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I was sad to see my internship end. I hope to have much more involvement with the local literary scene in the future, but for now I’m planning to enjoy a much-needed break. That should mean more time for reading and getting creative. Until next time, Gentle Readers!

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Best of 2012: Book Edition, Part 2

These five books are so wonderful that most of them have already been mentioned on the blog. Still, they each deserve another moment in the sun. Here are my favorite books of 2012!

5. Gone Girl, by Gillian Flynn

Gone Girl is not a thriller that you can enjoy and then forget about the next day. More likely you’ll to want to reread it searching for clues and tell all your friends. This story of a disappearing wife and her suspicious husband moves beyond the thriller genre to be an all-around stellar book. As I said in my original review, it’s part mystery, part thriller, part relationship drama. You may think you know where it’s going, but you’re probably wrong. There’s more to Gone Girl than meets the eye.

4. The Snow Child, by Eowyn Ivey

This is Eowyn Ivey’s first novel, and I can only hope it’s the first of many. (A synopsis can hardly do it justice, but I tried.) I have rarely seen such intricate, beautiful writing in contemporary fiction. It is a novel of juxtaposition: darkness and light, sweltering heat and bitter cold. From Mabel’s first description of the unsettling silence of the Alaskan wilderness, I felt immersed in her claustrophobic world. The Russian fairy tale influence infuses the story with magic. The Snow Child is lovely from start to finish, and I was sad to see it end.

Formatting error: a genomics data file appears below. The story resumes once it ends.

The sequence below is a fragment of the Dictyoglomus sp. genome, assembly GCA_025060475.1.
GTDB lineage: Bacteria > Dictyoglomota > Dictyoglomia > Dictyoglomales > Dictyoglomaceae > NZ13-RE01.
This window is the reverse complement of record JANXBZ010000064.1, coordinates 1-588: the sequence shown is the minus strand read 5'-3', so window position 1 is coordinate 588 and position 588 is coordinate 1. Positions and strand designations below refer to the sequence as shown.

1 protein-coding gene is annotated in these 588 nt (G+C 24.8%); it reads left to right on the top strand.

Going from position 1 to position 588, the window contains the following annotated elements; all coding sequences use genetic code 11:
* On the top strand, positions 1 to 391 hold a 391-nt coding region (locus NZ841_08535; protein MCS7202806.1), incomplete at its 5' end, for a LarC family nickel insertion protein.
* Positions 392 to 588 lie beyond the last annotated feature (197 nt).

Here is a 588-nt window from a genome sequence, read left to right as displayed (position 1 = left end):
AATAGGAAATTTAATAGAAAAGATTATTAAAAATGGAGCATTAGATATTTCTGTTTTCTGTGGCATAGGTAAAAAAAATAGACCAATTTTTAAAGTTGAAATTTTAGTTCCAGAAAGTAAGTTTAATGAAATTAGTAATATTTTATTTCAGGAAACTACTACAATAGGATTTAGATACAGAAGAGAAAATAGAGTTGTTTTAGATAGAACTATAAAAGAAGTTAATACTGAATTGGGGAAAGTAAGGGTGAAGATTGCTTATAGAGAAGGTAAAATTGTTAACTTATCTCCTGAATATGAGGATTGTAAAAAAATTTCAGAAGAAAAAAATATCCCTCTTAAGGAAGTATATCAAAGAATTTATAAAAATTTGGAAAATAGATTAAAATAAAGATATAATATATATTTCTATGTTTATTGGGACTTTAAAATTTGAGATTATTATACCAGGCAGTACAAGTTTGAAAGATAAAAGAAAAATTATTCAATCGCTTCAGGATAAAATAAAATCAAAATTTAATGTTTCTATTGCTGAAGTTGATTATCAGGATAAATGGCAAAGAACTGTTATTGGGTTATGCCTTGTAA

3. Sweet Tooth, by Ian McEwan

If I were to write an English paper about Sweet Tooth, it would be challenging just to pick a topic. Should I write about its exploration of the relationship between reader and writer? Should I analyze the complex narrator Serena Frome? I got to do that a bit in my original review, but there’s so much more I could say. Ian McEwan lays his characters bare in a style that keeps me fascinated. In terms of quality, Sweet Tooth is right on par with Atonement. A few spy-versus-spy plot twists and a surprise ending are just icing on the cake.

2. The Prisoner of Heaven, by Carlos Ruiz Zafón